In the foregoing description, certain terms have been used for brevity, clearness, and understanding. No unnecessary limitations are to be implied therefrom beyond the requirement of the prior art because such terms are used for descriptive purposes and are intended to be broadly construed. Moreover, the above description and attached illustrations are an example and the invention is not limited to the exact details shown or described. Throughout the description and claims of this specification the words “comprise” and “include” as well as variations of those words, such as “comprises,” “includes,” “comprising,” and “including” are not intended to exclude additives, components, integers, or steps.

Claims (15)

The invention claimed is:
1. An item of footwear comprising:
first and second footwear portions that slide with respect to each other between open and closed conditions; the open condition allowing the user to don and remove the footwear; the first footwear portion being a shoe base that defines a full foot bed and the second footwear portion being a shoe cap selectively slidably carried over the shoe base between the open and closed conditions; the open condition of the shoe cap exposing a larger portion of the foot bed than when in the closed condition whereby a user can place a foot onto the foot bed when the cap is in the open condition and then slide the shoe cap over the shoe base and foot until the shoe cap reaches the closed condition;
the shoe base having a toe portion and a heel portion; the shoe cap covering the toe portion of the shoe base when the shoe cap is in the closed condition; and
at least one of the first and second footwear portions including holding means for holding the footwear portion while the shoe cap is slid from the closed condition to the open condition thus allowing the user to open the footwear without requiring the user to bend over and manipulate closure mechanisms with his hands.
2. The footwear of claim 1, further comprising means for releasably latching the first and second footwear portions together in the closed condition.
3. The footwear of claim 1, wherein one of the first and second footwear portions defines a track and the other of the first and second footwear portions defines a track follower; the track follower moving in the track when the first and second footwear portions slide back and forth between the open and closed conditions.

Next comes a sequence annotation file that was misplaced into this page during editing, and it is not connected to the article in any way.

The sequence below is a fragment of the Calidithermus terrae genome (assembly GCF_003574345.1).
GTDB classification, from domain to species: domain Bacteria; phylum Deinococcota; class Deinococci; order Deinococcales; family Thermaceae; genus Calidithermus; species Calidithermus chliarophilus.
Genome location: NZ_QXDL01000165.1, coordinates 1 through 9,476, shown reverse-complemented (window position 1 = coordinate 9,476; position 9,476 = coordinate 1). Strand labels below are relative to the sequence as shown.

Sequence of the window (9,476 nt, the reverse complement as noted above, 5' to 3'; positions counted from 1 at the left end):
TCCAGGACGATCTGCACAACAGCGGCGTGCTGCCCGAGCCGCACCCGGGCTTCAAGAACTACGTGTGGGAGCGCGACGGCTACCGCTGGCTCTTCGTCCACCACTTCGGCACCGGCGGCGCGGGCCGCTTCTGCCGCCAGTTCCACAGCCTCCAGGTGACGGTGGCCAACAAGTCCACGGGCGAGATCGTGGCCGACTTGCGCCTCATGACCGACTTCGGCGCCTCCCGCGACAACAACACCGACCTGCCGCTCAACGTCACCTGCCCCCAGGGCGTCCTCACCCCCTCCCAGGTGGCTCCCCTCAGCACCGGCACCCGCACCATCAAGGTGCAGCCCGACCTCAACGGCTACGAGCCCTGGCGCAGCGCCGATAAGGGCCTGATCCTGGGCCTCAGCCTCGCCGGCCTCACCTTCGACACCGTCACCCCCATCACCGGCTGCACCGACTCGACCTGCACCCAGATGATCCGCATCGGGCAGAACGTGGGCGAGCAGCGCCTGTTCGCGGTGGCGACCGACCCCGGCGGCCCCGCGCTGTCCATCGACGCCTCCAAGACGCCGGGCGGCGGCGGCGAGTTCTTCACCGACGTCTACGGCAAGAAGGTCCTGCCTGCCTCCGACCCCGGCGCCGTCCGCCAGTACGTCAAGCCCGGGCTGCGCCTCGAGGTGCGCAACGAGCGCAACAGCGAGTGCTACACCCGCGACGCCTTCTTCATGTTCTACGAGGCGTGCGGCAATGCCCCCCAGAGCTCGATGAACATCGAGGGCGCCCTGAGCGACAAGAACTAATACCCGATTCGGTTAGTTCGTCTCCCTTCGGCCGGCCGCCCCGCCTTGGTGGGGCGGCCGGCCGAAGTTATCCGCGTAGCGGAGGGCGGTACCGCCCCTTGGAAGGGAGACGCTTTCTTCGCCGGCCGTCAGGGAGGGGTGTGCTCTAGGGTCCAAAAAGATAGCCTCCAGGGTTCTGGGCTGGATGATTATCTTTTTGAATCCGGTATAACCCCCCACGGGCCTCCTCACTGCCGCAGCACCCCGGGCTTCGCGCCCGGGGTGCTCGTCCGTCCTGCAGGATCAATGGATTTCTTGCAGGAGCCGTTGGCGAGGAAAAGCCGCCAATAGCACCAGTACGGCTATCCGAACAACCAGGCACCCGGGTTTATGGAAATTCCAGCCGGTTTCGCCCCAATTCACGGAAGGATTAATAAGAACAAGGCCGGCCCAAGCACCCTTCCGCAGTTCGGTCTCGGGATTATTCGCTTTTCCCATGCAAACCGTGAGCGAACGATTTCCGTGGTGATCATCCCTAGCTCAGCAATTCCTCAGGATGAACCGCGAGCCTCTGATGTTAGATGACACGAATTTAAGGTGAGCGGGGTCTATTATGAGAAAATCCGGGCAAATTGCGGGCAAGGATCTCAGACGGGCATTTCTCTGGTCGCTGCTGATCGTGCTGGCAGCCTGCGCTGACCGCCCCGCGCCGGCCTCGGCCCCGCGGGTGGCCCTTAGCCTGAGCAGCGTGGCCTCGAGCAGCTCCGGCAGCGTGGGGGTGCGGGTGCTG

4. An item of footwear comprising:
a shoe base that defines a foot bed sized for the entire foot; the foot bed adapted to receive the bottom of the entire foot; the shoe base having a heel portion and a toe portion;
a shoe cap slidably mounted to the shoe base and selectively slidable between open and closed conditions; the shoe cap covering the toe portion of the shoe base when the shoe cap is in the closed condition; the shoe cap adapted to cover the top of the front of the foot;
the shoe cap defining a toe box;
a magnet carried by the toe box of the shoe cap; the magnet adapted to secure the shoe cap to a stable item to allow the shoe cap to be moved from the closed condition to the open condition in a hands-free operation; and
the open condition of the shoe cap exposing a majority of the foot bed of the shoe base allowing the user to readily place a foot on the foot bed and the closed condition of the shoe cap securing the foot on the foot bed.
5. The footwear of claim 4, wherein the entire foot bed is exposed when the shoe cap is in the open condition.
6. The footwear of claim 4, further comprising means for releasably latching the shoe cap to the shoe base.
7. The footwear of claim 4, further comprising a latching mechanism that releasably latches the shoe cap to the shoe base in the closed condition; the latching mechanism including magnets.
8. The footwear of claim 7, wherein magnets are disposed near or at a rear portion of the shoe cap and magnets are carried by the shoe base; the magnets on the shoe cap being secured to the magnets on the shoe base when the shoe cap is in the closed condition.
9. The footwear of claim 4, further comprising a latching mechanism that releasably latches the shoe cap to the shoe base in the closed condition; the latching mechanism including a mechanical force to hold the shoe cap in the closed condition.
10. The footwear of claim 4, wherein one of the shoe base and shoe cap includes a track defining a slot and the other of the shoe base and shoe cap includes a track follower; the track follower moving back and forth within the slot defined by the track.